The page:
The Bright Bunny is a soft felt rabbit whose heart lights up when it eats a carrot. I’ve successfully taught a workshop of adult women and ~11 year old girls with no prior electronics experience to assemble the kit. (Actually, it took longer to sew the bunny together than to do the soldering. :) )

    In addition to teaching how a simple circuit works the end result is very cute and frequently provokes an “Awwww….” reaction. :)

    As of last week SparkFun stocks Bright Bunny kits in their online store.

    Could be an ideal project for your upcoming soldering playdate. :)

  14. 1dot6180339887 says:

    My OCD can’t let this go without saying that the resistors are in backwards.  The color bands are supposed to be read from left to right (or top to bottom).

    I recommend starting with a the solderless breadboard before progressing on to soldering your own circuits. Easier/faster to get things going and much less chance of destroying things (eg lifting the track while removing a diode to turn it around).

  15. Bookburn says:

    Whoa… what is that sore on the left hand.  Is there a history with soldering attempts?   Looks 7+ days old.  Staph is nasty.  Keep it clean.

  16. Hakuin says:

    just don’t wear it to an American airport .

  17. cservant says:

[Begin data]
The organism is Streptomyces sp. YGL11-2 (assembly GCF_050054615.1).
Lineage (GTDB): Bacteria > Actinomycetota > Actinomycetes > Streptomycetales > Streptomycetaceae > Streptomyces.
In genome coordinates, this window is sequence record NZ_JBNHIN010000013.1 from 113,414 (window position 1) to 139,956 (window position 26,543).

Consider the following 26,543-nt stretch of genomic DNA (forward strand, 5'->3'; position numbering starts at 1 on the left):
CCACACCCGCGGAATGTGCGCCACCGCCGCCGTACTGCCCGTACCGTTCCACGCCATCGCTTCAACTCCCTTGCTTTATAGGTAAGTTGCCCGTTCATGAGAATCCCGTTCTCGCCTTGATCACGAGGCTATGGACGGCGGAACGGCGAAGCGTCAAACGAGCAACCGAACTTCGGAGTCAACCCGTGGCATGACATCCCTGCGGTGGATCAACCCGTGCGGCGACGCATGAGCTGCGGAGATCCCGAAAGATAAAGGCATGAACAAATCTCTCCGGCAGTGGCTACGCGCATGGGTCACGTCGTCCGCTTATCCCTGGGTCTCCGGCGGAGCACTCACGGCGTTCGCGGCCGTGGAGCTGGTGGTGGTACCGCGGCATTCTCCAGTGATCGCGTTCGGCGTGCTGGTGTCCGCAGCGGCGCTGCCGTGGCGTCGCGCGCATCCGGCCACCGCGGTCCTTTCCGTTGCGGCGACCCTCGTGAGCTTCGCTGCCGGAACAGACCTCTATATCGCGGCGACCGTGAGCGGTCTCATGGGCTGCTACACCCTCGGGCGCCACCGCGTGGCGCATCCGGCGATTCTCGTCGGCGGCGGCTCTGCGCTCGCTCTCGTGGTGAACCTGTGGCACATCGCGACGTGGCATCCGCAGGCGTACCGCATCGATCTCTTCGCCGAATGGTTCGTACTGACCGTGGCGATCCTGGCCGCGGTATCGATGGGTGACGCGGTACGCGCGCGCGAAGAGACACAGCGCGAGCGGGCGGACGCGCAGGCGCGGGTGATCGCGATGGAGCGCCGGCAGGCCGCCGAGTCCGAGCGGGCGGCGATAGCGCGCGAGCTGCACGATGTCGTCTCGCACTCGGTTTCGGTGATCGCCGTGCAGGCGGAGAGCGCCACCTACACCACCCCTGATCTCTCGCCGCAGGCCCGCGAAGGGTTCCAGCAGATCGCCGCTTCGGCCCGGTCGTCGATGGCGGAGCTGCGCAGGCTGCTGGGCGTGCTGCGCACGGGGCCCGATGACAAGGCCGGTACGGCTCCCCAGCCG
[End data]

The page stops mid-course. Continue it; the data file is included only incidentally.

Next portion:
Did you try to explain time?  Horology is “fun” in electronics.  It is one of things I wished someone took the time(pun not intended) to explain it deeply when I started.

  18. Andrew Katz says:

    My daughter has been soldering kits like this since she was 7. She loves it.

  19. not a doktor says: 

    I just started and I’ve been watching videos on youtube (God bless the internet), and when I came across solder removing wire on a shopping site I naturally had to go ‘tube it. When I saw how it just sucked up that silver my reaction was this:

  20. AllyPally says:

    My son learned to solder at the Edinburgh Science Festival’s MadLab, aged 5. He chose a kit to build a red and a green LED flashing in antiphase. Great kit for kids. Great big solder pads with huge gaps between them. He still managed to get one solder bridge, which I fixed. He  took his completed kit to school where the teacher wouldn’t believe he’d built it and virtually accused him of lying. Bah!

  21. IronEdithKidd says:

     I was cooking mac & cheese on the stove by the time I was 8.  You can do more damage to yourself with a pot of boiling water than you can with a soldering iron.  Just sayin’.

    I was 11 or 12 before I convinced my mom to buy a soldering iron.  This may have coincided with the year we had to learn how to use an arc welder in shop class. 

  22. sixtwelve says:

    My brother’s in-laws had their kid driving the farm equipment before kindergarten. So, 5?

  23. penguinchris says:

    I’d like a kit that was equally geeky-looking but perhaps not so enormous for myself (although I’m sure it’s not as large as the photo suggests since I’m guessing her wrists are quite small).